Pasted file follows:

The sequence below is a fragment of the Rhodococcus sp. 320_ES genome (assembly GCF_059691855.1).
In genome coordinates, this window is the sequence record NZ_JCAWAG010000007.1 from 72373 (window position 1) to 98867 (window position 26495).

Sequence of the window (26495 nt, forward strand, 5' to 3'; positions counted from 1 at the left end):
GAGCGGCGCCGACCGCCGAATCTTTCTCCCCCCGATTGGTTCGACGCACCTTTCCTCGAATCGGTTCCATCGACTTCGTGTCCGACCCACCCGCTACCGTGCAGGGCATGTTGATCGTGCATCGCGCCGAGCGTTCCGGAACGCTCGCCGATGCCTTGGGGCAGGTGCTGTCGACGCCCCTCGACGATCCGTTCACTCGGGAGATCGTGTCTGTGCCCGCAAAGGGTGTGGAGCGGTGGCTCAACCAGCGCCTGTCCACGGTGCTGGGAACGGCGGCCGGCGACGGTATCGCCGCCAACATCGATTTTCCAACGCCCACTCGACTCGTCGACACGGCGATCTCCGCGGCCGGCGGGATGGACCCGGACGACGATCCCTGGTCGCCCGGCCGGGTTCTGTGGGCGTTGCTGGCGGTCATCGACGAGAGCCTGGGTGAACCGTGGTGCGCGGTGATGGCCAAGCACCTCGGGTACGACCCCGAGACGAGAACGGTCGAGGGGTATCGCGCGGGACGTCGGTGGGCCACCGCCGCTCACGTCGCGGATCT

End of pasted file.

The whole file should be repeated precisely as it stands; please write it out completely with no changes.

The sequence below is a fragment of the Rhodococcus sp. 320_ES genome (assembly GCF_059691855.1).
In genome coordinates, this window is the sequence record NZ_JCAWAG010000007.1 from 72373 (window position 1) to 98867 (window position 26495).

Sequence of the window (26495 nt, forward strand, 5' to 3'; positions counted from 1 at the left end):
GAGCGGCGCCGACCGCCGAATCTTTCTCCCCCCGATTGGTTCGACGCACCTTTCCTCGAATCGGTTCCATCGACTTCGTGTCCGACCCACCCGCTACCGTGCAGGGCATGTTGATCGTGCATCGCGCCGAGCGTTCCGGAACGCTCGCCGATGCCTTGGGGCAGGTGCTGTCGACGCCCCTCGACGATCCGTTCACTCGGGAGATCGTGTCTGTGCCCGCAAAGGGTGTGGAGCGGTGGCTCAACCAGCGCCTGTCCACGGTGCTGGGAACGGCGGCCGGCGACGGTATCGCCGCCAACATCGATTTTCCAACGCCCACTCGACTCGTCGACACGGCGATCTCCGCGGCCGGCGGGATGGACCCGGACGACGATCCCTGGTCGCCCGGCCGGGTTCTGTGGGCGTTGCTGGCGGTCATCGACGAGAGCCTGGGTGAACCGTGGTGCGCGGTGATGGCCAAGCACCTCGGGTACGACCCCGAGACGAGAACGGTCGAGGGGTATCGCGCGGGACGTCGGTGGGCCACCGCCGCTCACGTCGCGGATCT